After the conference came the horrible shooting at Virginia Tech. If one can put aside the mediated political dimension of suicide bombing (it's probably wrong to do so, but I'm exercising artifice here to make a point), it is striking how the Virginia event resembles a terrorist action. Columbine, the Oklahoma City bombing the list gets uncomfortably long. In terms of sheer mayhem, the high bar has been set by Beslan and there is no reason not to anticipate a monster with ambition would try to surpass that standard. I used to read New Perspecitves Quarterly back in the late 80's and I remember the assertion there of the idea that since we are living in an age where people can do more with less, they/we can also do more damage with less as well we can do good. Once you yoke this potential with a utopian ideology to get closer to Allah via global sharia law, you have the classic force multiplier that brings on a 21st century perfect storm. Grimly, I am suggesting a continuum-- from teenage revenge fantasies to axe grinding atavistic throwbacks, that "doing more with less" is going to get extremely vivid as time goes on... this might sound cloying or superficial but today the question has to be asked: is there any way to maximize the good and minimize the bad creative potential here? What safeguard can we devise to protect us from human potential gone bad?

This morning, I read Ralph Peters' recent article with this deadly spectrum in mind:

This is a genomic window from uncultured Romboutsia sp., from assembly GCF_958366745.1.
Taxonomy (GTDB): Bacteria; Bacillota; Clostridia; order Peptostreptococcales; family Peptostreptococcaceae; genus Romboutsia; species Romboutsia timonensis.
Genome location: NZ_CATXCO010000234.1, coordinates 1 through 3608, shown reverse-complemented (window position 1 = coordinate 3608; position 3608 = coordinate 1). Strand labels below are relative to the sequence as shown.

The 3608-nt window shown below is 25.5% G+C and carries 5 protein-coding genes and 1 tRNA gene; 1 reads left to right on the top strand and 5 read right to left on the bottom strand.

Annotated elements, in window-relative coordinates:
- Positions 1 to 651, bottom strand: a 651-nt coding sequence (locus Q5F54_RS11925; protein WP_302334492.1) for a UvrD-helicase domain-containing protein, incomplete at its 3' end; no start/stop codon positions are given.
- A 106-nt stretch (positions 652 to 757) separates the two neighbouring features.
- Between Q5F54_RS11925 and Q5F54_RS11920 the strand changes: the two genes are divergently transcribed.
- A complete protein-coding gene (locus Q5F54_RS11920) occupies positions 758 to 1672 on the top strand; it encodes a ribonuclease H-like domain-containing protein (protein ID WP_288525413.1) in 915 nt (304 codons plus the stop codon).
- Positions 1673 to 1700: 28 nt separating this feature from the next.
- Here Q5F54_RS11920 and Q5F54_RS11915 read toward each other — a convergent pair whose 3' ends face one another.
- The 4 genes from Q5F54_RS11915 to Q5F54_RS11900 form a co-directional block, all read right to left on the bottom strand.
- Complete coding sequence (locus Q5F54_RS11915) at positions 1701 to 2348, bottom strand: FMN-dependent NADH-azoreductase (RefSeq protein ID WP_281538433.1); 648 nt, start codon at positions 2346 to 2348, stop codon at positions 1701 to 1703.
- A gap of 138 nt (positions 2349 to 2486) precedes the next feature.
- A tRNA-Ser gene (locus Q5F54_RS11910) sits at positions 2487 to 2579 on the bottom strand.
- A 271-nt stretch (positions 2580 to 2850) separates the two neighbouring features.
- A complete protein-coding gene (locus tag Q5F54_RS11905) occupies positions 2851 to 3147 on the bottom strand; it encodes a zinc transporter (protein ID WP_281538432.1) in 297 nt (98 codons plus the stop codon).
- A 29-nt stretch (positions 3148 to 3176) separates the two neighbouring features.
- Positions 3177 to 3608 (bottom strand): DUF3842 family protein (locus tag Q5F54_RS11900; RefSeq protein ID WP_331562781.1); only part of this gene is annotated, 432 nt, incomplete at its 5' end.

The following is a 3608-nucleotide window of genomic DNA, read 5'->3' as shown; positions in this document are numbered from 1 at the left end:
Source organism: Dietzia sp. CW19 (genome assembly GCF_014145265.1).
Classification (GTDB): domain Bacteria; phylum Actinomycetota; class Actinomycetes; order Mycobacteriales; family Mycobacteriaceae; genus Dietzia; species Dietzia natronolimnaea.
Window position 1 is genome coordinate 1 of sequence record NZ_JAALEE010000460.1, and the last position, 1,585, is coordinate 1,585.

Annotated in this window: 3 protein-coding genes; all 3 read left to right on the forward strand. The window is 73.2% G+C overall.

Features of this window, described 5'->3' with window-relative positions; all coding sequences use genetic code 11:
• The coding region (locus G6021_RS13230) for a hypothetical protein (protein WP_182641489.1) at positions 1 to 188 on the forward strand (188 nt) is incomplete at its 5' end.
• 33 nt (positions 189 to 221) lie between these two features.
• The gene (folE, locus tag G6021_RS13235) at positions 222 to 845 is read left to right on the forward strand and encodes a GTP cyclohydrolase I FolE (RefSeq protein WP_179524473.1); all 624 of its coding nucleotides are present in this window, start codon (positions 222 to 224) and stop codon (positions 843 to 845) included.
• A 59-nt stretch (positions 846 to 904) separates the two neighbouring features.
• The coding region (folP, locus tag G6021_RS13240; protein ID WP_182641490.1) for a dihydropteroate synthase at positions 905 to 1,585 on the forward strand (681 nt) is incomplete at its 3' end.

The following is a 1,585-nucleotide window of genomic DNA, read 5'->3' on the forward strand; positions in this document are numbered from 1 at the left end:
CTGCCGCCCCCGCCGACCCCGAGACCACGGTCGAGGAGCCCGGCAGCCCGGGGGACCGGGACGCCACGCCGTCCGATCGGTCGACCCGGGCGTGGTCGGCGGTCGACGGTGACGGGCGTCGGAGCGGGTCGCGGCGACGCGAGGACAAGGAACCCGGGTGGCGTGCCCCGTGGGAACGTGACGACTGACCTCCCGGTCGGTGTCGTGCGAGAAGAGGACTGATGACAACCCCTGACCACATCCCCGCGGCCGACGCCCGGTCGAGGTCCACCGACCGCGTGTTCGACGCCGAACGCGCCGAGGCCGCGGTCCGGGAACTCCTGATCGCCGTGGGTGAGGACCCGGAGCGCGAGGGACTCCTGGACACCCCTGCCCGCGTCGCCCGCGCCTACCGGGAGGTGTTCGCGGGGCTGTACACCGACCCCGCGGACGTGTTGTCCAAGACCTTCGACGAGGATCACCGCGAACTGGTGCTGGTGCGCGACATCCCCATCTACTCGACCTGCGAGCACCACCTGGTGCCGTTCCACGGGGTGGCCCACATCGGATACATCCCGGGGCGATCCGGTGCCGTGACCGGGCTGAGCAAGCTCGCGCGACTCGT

This is where terror gets personal, in a variety of ways. First, virtually any target is fair game, invading the personal sphere of the average citizen. And when anything can be a target, everything must be protected - an impossible mission for any government.

Second, the mission is the suicide bomber's reward from his terrorist masters.
It's incomprehensible to us that even the maddest fanatic invoking any god's name can bomb a clinic, market or school and enthusiastically kill himself in the process, but his action springs from a general anger at life and an indiscriminate desire for vengeance.

By taking the lives of others, the suicide bomber acts to assert his identity and to escape his personal unhappiness. The religion with which he has intoxicated himself just flashes the green light.

The dark men steering him from above understand his psychology perfectly. We don't.

In today's "asymmetrical conflicts," this is a fundamental asymmetry - between the state's need to provide collective security (the one essential commodity every government must offer) and the terrorist's intimate need to violate that security. At a time when our expensive arsenal is poorly matched to our patchwork strategy, our enemy's ultimate weapon, the suicide bomber, precisely matches the strategy of his masters.

And in this contest of commodities, he's cheap, expendable and grimly reliable.

As we try to "flood the market" with security in the hope that we'll eventually drive down its cost, the problem is that the price will never stabilize. There's no "now we can relax" answer to Islamist terror - a phenomenon in which impossible ambitions employ logical strategies that rely on irrational actors.

But we have to go on fighting. We have no choice.

Think of the world as a security marketplace, where the state's monopoly is constantly challenged by everyone from terrorists to private security companies (in some states, such as Zimbabwe or Sudan, the monopoly should be challenged). Healthy governments may suffer, but they'll survive. The crucial battleground lies in the many states whose futures are up for grabs.